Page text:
Supporting a Loved One Who Discloses Abuse or Trauma: A Guide
If someone you know and care about shares with you that they have experienced abuse or trauma, it can be a difficult and emotional conversation. You may feel overwhelmed and unsure of how to respond. It is important to remember that your friend or loved one has trusted you enough to share this sensitive information with you, and that in itself is a big step. Here are some tips on how you can support and validate the person who has disclosed abuse or trauma to you.
- Believe and validate their experiences: It is essential to believe and validate the person’s experiences, even if you find it hard to understand or comprehend. Remember that it is not your job to determine whether the person’s experiences are true or not. Simply let them know that you believe and support them.
- Offer emotional support: When someone discloses abuse or trauma, they may be feeling a wide range of emotions, including pain, shame, guilt, and fear. It is important to offer emotional support and to let them know that they are not alone. You can do this by simply listening and being there for them.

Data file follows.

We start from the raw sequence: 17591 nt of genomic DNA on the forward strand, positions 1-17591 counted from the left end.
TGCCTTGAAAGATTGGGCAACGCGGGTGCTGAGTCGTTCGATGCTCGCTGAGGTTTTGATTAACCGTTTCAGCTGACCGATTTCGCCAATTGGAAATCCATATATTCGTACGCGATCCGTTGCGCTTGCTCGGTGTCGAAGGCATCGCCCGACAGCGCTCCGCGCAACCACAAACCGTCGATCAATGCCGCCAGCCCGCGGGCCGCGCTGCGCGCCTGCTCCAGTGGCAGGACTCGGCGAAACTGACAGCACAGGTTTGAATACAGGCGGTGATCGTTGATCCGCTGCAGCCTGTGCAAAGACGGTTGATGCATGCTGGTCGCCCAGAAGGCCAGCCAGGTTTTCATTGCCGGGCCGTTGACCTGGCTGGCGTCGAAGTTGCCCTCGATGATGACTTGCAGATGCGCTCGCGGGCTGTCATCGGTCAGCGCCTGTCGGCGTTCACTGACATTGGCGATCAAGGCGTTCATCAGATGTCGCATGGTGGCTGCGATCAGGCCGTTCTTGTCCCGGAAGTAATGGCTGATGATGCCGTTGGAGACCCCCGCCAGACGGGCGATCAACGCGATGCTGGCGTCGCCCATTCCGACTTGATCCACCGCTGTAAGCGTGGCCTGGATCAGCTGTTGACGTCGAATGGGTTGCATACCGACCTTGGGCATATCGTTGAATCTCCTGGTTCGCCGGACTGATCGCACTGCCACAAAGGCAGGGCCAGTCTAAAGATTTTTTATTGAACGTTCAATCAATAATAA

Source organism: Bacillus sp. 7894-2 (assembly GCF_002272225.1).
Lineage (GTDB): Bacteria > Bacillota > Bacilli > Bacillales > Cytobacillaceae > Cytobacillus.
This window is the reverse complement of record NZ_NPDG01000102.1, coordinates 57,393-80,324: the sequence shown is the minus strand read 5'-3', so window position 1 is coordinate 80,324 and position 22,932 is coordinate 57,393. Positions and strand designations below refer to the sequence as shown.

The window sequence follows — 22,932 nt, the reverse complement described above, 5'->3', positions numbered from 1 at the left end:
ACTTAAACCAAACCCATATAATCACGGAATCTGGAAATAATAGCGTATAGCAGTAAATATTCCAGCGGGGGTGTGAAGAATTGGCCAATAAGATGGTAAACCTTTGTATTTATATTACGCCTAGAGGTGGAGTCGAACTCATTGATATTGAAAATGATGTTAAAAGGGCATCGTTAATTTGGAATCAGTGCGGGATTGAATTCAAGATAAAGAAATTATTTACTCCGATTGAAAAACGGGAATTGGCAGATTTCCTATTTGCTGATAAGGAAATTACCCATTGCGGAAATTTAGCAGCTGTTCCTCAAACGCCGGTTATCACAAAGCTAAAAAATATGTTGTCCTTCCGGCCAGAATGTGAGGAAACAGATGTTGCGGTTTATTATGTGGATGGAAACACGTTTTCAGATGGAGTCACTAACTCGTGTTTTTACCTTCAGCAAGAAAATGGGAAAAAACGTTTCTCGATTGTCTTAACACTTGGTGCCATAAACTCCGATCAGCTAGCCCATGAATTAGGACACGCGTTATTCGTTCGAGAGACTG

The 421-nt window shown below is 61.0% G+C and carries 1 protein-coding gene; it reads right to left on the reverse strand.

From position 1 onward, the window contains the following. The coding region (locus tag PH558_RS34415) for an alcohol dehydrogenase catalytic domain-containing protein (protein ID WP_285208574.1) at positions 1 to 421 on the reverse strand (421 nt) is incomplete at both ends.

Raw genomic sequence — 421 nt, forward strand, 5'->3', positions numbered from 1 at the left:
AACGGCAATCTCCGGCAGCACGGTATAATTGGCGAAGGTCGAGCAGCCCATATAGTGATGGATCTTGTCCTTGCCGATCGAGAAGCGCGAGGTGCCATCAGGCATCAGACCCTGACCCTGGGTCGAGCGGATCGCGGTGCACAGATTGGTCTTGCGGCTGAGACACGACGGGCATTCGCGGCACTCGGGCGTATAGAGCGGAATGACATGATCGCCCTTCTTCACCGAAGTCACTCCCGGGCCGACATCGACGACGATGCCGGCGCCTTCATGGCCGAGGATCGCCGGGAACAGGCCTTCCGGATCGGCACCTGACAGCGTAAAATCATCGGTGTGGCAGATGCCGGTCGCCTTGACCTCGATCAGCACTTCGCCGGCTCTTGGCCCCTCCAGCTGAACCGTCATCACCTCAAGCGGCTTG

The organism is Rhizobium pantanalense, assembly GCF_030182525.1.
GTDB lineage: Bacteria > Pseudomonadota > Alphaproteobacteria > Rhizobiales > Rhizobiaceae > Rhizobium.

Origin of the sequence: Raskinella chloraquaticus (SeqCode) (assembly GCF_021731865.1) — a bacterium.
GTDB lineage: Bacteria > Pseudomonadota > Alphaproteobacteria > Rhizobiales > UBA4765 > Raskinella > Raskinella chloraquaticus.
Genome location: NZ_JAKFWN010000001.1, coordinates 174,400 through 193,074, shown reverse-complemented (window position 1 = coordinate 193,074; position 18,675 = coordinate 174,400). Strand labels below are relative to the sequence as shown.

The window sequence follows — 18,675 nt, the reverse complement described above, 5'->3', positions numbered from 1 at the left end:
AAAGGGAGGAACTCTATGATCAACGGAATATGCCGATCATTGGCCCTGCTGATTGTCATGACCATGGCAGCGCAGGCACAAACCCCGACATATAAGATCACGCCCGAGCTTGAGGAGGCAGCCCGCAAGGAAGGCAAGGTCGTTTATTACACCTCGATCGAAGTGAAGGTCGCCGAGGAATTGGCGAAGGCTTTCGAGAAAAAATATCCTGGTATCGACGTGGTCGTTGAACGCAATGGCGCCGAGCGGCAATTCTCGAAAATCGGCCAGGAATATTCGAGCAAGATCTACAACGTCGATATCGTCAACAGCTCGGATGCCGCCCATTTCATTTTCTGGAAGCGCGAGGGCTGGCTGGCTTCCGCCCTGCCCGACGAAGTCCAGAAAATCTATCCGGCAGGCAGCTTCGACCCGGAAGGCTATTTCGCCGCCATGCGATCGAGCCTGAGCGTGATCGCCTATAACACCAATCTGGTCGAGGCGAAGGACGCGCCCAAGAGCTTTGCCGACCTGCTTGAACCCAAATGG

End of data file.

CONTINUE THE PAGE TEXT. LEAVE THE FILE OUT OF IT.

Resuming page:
- Encourage self-care: The aftermath of abuse or trauma can be overwhelming and it is important for the person to take care of themselves. Encourage them to do things that help them feel safe and supported, such as talking to a therapist, seeking support from friends and family, and engaging in self-care activities like exercise and meditation.
- Help them seek professional help: If the person is open to seeking professional help, you can offer to help them find resources in their community. This could include finding a therapist or support group.
- Respect their boundaries: It is important to respect the person’s boundaries and to follow their lead. If they do not want to talk about their experiences further, respect their wishes and offer your support in other ways.
- Take care of yourself: It is natural to feel overwhelmed and upset when someone you care about shares their experiences of abuse or trauma. Make sure to take care of yourself and seek support if you need it.
Supporting someone who has disclosed abuse or trauma can be challenging, but it is also an opportunity to show your love and support. By following these tips, you can be there for your friend or loved one and help them on their journey to healing and recovery.
If you or someone you know is in crisis, please reach out for help. Here are some resources that may be helpful:
- National Suicide Prevention Lifeline: 1-800-273-TALK (8255)
- National Domestic Violence Hotline: 1-800-799-SAFE (7233)
- National Sexual Assault Hotline: 1-800-656-HOPE (4673)